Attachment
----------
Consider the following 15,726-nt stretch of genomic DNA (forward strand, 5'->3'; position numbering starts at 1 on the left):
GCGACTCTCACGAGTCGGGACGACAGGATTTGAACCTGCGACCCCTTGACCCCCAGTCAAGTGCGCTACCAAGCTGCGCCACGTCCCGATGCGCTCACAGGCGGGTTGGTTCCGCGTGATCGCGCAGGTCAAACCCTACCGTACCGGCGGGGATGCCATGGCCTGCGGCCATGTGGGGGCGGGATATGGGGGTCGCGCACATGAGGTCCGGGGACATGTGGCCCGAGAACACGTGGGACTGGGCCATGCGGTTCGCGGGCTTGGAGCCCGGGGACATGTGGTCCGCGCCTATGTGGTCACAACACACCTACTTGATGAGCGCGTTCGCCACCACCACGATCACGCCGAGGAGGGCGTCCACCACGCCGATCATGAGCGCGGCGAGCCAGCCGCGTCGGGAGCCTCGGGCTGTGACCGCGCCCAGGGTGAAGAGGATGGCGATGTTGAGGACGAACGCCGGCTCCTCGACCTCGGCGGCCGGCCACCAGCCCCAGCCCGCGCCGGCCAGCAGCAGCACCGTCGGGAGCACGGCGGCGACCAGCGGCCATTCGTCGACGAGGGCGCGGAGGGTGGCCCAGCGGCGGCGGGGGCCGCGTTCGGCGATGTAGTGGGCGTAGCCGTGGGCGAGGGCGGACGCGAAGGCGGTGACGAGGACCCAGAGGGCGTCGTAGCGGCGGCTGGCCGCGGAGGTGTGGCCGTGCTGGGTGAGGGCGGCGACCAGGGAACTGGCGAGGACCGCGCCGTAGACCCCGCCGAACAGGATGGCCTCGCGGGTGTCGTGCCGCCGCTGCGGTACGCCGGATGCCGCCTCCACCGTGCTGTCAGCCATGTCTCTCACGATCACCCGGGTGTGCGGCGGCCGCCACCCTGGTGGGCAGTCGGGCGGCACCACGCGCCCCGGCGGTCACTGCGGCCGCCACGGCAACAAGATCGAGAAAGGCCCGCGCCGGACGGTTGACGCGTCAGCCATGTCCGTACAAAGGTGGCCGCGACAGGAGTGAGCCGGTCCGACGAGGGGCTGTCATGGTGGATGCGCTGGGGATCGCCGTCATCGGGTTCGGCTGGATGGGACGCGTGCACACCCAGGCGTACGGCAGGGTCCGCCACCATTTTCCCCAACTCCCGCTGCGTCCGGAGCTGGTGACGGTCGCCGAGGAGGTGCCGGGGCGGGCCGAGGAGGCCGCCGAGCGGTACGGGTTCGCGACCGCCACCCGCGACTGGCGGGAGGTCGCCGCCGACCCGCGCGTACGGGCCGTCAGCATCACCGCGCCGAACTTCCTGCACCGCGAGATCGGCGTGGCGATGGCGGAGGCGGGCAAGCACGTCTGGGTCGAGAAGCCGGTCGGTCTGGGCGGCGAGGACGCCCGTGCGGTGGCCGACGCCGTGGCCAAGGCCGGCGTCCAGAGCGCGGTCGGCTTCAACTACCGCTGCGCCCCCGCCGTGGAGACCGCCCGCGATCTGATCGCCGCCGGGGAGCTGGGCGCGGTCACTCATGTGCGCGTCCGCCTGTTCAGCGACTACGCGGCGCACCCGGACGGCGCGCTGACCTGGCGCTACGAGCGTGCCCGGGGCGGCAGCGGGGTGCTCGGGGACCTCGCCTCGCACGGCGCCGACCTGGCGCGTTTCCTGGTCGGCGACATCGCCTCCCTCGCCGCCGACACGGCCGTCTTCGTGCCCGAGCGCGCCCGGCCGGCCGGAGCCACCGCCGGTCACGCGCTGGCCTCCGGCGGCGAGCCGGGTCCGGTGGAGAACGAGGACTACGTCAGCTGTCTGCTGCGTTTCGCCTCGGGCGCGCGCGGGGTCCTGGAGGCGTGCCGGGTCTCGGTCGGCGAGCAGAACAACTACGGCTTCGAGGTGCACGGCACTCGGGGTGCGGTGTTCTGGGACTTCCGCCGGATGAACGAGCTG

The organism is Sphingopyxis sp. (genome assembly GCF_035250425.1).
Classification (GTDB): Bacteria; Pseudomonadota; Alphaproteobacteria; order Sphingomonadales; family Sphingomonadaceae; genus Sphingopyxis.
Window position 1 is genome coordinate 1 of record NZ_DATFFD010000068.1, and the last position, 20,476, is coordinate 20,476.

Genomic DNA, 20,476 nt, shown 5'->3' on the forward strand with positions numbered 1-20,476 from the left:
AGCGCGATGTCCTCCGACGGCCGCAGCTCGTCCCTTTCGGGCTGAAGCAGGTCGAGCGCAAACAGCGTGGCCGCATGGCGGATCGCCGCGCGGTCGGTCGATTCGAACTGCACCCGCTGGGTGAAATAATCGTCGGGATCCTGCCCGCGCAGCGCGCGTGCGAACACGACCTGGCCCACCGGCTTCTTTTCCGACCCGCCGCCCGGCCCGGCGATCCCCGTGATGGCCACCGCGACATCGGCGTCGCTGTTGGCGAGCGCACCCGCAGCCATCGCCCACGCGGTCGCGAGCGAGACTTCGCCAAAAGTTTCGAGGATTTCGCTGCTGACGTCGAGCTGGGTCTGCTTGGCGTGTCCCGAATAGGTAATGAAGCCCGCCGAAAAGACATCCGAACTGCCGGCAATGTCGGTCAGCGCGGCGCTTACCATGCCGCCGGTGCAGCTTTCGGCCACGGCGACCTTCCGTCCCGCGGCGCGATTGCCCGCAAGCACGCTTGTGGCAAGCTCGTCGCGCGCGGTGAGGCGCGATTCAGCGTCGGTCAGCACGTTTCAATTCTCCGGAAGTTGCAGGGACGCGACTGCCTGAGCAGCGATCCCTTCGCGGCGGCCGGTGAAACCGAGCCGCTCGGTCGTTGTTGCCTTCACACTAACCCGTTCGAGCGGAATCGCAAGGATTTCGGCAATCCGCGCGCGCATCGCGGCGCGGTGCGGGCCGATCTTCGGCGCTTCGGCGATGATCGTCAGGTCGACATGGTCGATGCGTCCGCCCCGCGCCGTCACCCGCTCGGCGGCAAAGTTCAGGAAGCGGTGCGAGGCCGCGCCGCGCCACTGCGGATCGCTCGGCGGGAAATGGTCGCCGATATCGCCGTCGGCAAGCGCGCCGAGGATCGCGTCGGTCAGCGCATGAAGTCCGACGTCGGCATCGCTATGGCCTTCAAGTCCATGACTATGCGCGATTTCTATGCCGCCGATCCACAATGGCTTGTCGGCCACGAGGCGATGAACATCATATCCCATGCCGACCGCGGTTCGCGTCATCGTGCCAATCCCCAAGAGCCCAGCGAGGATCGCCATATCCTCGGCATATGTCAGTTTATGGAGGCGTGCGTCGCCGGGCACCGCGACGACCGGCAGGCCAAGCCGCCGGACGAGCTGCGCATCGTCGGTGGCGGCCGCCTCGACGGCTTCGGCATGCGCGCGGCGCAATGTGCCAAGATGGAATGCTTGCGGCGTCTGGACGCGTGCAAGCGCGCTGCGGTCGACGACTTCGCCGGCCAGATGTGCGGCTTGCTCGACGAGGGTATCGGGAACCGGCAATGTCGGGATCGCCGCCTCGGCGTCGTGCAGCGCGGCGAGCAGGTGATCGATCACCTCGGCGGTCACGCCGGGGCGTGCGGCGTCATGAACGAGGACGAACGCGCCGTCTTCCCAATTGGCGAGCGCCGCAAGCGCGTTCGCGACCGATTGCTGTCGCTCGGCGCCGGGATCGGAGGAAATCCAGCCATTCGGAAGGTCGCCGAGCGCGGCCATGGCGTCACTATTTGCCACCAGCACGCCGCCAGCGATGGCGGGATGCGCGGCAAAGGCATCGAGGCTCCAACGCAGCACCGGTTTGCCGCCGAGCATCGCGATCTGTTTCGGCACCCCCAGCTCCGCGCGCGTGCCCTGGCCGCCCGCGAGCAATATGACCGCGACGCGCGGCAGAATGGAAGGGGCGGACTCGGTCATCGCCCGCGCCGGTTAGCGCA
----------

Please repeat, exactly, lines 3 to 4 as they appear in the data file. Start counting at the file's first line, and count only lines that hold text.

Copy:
The organism is Sphingopyxis sp. (genome assembly GCF_035250425.1).
Classification (GTDB): Bacteria; Pseudomonadota; Alphaproteobacteria; order Sphingomonadales; family Sphingomonadaceae; genus Sphingopyxis.